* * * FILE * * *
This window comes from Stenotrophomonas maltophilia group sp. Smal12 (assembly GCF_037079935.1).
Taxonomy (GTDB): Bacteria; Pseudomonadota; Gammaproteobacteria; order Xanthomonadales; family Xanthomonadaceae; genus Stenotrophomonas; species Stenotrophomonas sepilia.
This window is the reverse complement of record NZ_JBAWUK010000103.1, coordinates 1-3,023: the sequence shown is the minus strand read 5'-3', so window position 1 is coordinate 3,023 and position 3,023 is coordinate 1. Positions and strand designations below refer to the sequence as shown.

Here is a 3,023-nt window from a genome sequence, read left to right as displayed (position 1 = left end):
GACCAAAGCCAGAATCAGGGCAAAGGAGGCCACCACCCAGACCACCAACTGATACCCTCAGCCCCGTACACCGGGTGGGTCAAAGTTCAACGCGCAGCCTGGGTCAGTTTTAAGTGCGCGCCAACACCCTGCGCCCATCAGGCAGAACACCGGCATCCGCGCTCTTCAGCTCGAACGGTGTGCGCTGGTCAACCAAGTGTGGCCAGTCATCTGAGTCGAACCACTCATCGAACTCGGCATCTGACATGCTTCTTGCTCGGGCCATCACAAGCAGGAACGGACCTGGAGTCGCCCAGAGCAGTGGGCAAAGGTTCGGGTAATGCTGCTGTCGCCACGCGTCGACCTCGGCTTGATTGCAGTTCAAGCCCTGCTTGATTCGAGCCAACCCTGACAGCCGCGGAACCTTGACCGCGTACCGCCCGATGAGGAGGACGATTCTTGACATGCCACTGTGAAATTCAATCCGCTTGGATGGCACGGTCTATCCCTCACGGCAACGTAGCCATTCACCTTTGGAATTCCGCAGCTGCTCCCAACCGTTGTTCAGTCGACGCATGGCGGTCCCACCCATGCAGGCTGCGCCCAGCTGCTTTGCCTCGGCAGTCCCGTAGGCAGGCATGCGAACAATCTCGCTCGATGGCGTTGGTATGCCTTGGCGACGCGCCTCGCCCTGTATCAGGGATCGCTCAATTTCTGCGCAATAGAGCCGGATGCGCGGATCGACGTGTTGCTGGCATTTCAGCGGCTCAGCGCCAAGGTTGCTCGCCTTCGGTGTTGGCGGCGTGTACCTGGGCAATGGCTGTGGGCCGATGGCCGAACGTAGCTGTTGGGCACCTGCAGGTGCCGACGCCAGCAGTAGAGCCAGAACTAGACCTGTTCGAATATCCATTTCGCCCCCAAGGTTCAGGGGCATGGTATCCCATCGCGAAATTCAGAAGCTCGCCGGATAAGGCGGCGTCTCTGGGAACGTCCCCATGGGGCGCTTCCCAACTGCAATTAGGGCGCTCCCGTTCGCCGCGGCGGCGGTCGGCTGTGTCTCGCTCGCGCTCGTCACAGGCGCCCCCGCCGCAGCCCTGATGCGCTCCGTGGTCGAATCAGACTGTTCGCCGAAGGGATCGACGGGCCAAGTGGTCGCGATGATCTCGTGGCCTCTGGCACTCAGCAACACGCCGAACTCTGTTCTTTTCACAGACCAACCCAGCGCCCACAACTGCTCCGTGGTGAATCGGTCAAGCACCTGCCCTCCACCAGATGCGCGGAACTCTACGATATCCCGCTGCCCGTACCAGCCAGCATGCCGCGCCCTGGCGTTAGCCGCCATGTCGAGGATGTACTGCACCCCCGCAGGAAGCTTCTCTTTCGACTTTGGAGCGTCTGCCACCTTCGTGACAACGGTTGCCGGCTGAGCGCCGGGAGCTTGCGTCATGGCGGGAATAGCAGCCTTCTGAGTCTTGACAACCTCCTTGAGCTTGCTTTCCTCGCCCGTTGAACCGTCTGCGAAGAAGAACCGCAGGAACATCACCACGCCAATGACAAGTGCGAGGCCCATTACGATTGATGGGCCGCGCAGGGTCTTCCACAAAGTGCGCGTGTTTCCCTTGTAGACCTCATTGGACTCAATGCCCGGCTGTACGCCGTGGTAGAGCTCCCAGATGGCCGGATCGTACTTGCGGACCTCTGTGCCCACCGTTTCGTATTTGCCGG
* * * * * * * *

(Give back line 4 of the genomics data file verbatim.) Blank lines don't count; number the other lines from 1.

Here is a 3,023-nt window from a genome sequence, read left to right as displayed (position 1 = left end):